• Router Branch knows about network 192.168.12.0/24 and 2.2.2.0/24.

At this moment our HQ router has no idea how to reach network 2.2.2.0/24 because there is no entry in the routing table. What will happen when we try to reach it? Let’s check:

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Forum Replies

  1. Hello Renne,

    What does " 2.0.0.0/24 is subnetted, 1 subnets" mean in below output?

    ********

    Branch#show ip route 
    Codes: C - connected, S - static, R - RIP, M - mobile, B - BGP
           D - EIGRP, EX - EIGRP external, O - OSPF, IA - OSPF inter area 
           N1 - OSPF NSSA external type 1, N2 - OSPF NSSA external type 2
           E1 - OSPF external type 1, E2 - OSPF external type 2
           i - IS-IS, su - IS-IS summary, L1 - IS-IS level-1,
           o - ODR, P - periodic downloaded static route
    
    Gateway of last resort is not set
    
    C    192.168.12.0/24 is directly connect
    ... Continue reading in our forum

  2. Florian,
    In the case of a point-to-point link, it is always sufficient to specify the outgoing interface. In the case of a broadcast/multi-access interface (like Ethernet), Cisco’s best practice is to specify BOTH the interface AND the next hop IP address. While in most cases, you can get away with using only the next-hop IP, there are a few circumstances where this can result in unexpected behavior. Cisco has a pretty good article explaining how you can get into trouble without specifying both here:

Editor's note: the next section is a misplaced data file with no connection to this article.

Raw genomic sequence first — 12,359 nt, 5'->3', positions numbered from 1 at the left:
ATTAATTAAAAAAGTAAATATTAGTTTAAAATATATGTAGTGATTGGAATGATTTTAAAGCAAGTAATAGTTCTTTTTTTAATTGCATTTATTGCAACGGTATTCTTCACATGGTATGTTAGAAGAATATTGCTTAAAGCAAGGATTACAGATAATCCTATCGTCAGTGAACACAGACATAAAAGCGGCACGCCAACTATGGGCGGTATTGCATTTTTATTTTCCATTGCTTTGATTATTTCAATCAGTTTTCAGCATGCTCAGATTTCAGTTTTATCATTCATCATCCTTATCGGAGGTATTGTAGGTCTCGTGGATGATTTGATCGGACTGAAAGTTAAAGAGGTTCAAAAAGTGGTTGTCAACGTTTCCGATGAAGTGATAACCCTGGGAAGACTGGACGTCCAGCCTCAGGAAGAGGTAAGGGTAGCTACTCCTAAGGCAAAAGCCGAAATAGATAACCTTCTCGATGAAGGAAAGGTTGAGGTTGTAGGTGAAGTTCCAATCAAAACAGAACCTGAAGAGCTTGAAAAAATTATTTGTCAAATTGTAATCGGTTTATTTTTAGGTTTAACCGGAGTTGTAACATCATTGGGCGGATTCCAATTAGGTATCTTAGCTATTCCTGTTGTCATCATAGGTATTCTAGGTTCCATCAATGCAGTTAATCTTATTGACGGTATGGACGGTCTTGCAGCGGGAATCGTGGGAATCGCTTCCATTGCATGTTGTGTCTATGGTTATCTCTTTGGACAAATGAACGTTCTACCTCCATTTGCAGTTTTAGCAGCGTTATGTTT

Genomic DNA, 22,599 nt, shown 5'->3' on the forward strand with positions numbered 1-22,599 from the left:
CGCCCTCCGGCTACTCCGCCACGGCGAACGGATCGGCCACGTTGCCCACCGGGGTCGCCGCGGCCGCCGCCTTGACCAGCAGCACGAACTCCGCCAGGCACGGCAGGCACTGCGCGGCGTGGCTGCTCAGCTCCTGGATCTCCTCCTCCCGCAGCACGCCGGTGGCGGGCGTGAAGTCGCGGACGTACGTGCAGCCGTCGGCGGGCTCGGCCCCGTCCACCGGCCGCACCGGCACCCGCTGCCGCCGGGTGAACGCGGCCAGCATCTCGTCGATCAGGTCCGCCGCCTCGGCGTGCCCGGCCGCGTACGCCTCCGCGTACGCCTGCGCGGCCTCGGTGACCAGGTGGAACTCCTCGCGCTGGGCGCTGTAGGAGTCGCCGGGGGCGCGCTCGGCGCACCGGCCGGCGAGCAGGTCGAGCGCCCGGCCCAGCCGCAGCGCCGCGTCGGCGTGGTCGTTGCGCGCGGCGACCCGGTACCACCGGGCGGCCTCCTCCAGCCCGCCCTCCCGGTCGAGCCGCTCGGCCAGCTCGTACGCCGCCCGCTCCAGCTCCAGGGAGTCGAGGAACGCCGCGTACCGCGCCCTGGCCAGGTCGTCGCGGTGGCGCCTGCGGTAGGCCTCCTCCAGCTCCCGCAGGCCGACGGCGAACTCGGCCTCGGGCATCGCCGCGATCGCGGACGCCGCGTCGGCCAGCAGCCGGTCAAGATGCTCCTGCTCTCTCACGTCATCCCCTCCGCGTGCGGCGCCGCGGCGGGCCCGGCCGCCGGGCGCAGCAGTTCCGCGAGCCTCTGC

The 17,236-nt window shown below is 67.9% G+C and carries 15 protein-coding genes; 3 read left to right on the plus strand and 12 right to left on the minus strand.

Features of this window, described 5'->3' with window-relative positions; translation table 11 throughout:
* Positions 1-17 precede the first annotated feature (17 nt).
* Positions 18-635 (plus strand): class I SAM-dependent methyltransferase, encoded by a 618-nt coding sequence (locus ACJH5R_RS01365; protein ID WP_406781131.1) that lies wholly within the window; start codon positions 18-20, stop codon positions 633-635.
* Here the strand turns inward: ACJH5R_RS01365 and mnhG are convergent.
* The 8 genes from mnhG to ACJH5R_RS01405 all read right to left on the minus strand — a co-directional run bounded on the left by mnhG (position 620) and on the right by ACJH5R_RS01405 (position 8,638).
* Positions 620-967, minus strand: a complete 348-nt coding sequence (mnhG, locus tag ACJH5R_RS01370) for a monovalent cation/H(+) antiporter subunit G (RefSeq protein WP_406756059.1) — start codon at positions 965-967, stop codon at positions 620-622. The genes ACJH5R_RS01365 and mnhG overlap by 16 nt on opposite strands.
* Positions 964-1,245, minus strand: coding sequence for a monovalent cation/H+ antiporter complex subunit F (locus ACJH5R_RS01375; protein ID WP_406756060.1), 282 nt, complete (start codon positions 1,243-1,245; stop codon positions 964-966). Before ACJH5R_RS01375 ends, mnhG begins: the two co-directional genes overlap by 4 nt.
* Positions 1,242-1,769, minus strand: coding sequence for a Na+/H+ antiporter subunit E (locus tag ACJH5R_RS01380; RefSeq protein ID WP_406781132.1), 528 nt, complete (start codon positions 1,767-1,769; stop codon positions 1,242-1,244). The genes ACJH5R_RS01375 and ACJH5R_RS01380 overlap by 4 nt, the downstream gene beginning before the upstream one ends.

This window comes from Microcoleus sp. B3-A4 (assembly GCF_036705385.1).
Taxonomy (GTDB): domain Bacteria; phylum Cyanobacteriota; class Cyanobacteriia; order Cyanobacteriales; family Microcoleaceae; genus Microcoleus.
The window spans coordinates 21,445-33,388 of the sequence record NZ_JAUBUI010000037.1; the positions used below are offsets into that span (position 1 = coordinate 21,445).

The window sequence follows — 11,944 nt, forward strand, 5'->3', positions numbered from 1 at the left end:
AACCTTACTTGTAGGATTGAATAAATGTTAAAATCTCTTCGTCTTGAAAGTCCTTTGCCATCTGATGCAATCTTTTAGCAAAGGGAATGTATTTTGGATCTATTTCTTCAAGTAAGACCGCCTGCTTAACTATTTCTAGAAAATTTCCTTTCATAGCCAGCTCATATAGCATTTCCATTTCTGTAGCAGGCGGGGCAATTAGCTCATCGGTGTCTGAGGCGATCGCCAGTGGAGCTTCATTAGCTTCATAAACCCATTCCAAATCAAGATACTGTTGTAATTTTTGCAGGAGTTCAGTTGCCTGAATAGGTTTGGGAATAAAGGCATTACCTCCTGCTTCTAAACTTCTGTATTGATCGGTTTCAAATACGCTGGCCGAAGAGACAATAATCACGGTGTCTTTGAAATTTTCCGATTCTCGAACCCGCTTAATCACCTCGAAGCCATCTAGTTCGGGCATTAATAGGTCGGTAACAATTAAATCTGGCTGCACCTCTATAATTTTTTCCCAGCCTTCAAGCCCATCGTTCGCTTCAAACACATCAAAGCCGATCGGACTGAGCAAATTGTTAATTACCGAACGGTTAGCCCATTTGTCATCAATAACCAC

http://www.cisco.com/c/en/us/support/docs/dial-access/floa

    ... Continue reading in our forum

  3. Hello Said

    As long as you have connectivity between directly connected routers and you’ve installed the remote networks on each router, you should be OK. No additional configuration should be necessary.

    However, keep in mind that if your three routers are connected to each other in a loop, and you have created static routes to all possible networks, you may have created a routing loop.

    I suggest you try to simplify your topology further and try configuring two routers only and have them share their networks. Once you get that working, you can expand to three

    ... Continue reading in our forum

  4. Hello Lazaros,
    Thank you for your valuable reply.
    My lab setup is as follows, I got R1 connected to R2 (in middle) and R2 is connected to R3, no connection is made between R1 and 3 (no loops here) now lets say R1 has networks 10.0.0.0 on fa interface and 192.168.12.0 on S0 —>R2
    R2 has 2 networks 192.168.12.0 and 192.168.23.0 which connects to both R1 and R3
    R3 has similar setup as R1, network 172.16.0.0 on its Fa interface and 192.168.23.0 on S0 -->R2
    R2 have both directly connected networks plus 172.16.0.0 and 10.0.0.0 configured as static routes.
    R1 has a st

    ... Continue reading in our forum

  5. Got it working! my bad, just added a default route on both edge routers and it worked
    Thanks for the help guys.

    Sid